The ‘Big Three’

The three largest fund families in the United States (by assets under management) continue to abstain (Vanguard – 81%, and Fidelity – 100%) or vote against (Vanguard – 19%, and American – 100%) political spending disclosure resolutions. Within the Fidelity family of funds is a set of sub-advised funds managed by Strategic Advisers, Inc. These funds have not been included in the present survey as their votes are cast by non-Fidelity asset managers and diverge over a wide range of voting categories from the rest of the fund group. Strategic Advisers funds tend to support political spending disclosure resolutions around 20-25% of the time from year to year. Fidelity’s own policy on voting on ‘social issues’, remains unchanged from previous years and is to generally abstain.

Likewise, American’s policy (taken from guidelines revised most recently in May, 2013) has not changed from previous years, but provides specific guidance that would seem to lend more support than is actually reflected in their voting record. American Funds’ 2011 proxy voting guidelines state:

“We review shareholder proposals relating to political expenditures on a case-by-case basis. In order to make a voting decision we consider:

  • 1) Whether there currently is a policy in place regarding political contributions.
  • 2) The level of political contribution oversight by the board and management team.
  • 3) The company’s current disclosure practices and whether it has been subject to any previous fines or litigation.

We may vote in favor of a proposal when the current disclosure on political contributions is insufficient or significantly lacking compared to a company’s peers, there are verifiable or credible allegations of funds mismanagement through donations, and there is no explicit board oversight or evidence that board oversight on political expenses is inadequate. We may not support a shareholder proposal if the information requested is already available in another report or the company meets the criteria noted above.”

According to American’s proxy voting record, only two of the 212 political spending disclosure resolutions that it has voted on in the past ten proxy seasons satisfy the criteria articulated above.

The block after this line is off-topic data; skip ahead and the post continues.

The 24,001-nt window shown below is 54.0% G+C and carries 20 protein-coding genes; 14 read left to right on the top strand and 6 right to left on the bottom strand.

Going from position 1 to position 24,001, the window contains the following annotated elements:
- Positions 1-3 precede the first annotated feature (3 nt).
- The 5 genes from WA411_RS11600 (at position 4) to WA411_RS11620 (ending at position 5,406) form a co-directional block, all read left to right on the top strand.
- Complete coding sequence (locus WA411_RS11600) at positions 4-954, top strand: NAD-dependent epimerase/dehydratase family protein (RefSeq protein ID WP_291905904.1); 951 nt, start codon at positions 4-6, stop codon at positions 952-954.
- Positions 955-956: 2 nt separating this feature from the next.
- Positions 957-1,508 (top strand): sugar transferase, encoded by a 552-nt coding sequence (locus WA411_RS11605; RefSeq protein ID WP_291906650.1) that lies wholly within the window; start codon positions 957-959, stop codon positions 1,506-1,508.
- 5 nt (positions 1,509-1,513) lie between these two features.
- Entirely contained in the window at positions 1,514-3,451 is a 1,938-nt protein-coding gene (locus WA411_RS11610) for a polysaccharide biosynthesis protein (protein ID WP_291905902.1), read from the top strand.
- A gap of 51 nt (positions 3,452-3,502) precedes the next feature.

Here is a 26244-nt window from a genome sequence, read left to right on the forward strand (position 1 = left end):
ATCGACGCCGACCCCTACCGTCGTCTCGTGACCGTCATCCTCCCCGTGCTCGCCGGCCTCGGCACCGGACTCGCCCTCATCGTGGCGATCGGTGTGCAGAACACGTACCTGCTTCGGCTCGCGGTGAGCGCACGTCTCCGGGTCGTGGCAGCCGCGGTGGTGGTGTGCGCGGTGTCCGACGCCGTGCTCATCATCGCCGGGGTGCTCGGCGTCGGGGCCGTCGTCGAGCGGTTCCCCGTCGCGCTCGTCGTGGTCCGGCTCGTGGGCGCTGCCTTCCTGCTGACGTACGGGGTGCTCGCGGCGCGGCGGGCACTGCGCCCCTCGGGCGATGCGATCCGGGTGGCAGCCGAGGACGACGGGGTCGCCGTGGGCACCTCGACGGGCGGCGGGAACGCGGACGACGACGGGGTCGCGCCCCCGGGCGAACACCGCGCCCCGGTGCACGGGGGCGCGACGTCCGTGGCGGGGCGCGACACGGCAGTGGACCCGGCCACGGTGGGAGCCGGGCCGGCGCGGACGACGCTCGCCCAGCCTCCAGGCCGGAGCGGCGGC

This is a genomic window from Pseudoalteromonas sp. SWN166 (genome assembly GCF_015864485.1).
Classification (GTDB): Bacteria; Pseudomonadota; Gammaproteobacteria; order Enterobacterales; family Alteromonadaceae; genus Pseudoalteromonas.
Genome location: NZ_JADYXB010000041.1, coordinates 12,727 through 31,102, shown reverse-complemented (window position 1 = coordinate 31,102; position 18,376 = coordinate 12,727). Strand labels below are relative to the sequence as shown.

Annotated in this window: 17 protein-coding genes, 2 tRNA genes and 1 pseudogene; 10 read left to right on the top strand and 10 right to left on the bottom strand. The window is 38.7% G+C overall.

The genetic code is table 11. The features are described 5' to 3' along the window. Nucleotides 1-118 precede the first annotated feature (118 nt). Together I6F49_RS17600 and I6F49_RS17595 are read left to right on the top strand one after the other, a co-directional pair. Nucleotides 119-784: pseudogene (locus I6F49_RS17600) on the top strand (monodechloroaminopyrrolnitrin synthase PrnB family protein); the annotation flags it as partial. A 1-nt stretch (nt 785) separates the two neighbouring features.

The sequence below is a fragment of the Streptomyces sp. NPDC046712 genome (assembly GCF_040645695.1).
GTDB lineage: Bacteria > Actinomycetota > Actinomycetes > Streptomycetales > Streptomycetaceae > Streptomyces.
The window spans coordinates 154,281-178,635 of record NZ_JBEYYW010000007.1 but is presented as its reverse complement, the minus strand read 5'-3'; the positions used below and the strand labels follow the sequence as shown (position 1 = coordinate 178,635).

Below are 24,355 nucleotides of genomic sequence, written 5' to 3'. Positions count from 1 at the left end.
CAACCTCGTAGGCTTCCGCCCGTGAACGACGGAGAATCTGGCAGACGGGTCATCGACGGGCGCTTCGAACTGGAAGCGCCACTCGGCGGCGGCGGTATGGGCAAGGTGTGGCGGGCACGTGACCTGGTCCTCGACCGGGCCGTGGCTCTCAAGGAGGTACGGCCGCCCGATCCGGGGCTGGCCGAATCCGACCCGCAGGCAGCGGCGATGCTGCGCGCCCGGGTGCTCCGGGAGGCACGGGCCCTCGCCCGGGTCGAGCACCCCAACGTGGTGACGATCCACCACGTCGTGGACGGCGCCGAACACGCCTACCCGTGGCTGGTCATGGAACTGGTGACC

Mutual funds looking to update their proxy voting policies with more specific guidance on corporate political disclosure and oversight may draw on Appendix 2 of the Conference Board’s Handbook on Corporate Political Activity, in which sample proxy voting guidelines are provided. In addition, CPA’s one-page summary on the key elements of meaningful corporate political disclosure provides concise guidance to proxy voters as they try to determine where the gaps may lie in a company’s policies and disclosure.

Endnotes:

[1] For this review, CPA counted the numbers of votes cast for, against, and abstained by the mutual funds, not taking into account how many shares the funds voted with for each resolution. Hence, CPA is looking only at the funds’ decision on each resolution, in the three possible options of “for, against, and abstain.”
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[2] In order not to overweight large companies that tend to be more widely held across fund groups’ portfolios, only unique votes were counted for the survey. Where a single resolution was voted across multiple funds within a single fund family, each holding the corresponding security in their fund portfolios, only one vote is recorded against the corresponding fund family. In the case of inconsistent voting within a fund family, i.e. conflicting votes on a single resolutions, each unique fund family-vote combination is recorded. In total 11,302 unique votes were analyzed.
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  1. [...] Bruce Freed blogs. This entry was posted in campaign finance by Rick Hasen. Bookmark the permalink. [...]

    Pingback by “Corporate Political Spending and the Mutual Fund Vote” | Election Law Blog — December 9, 2013 @ 10:48 am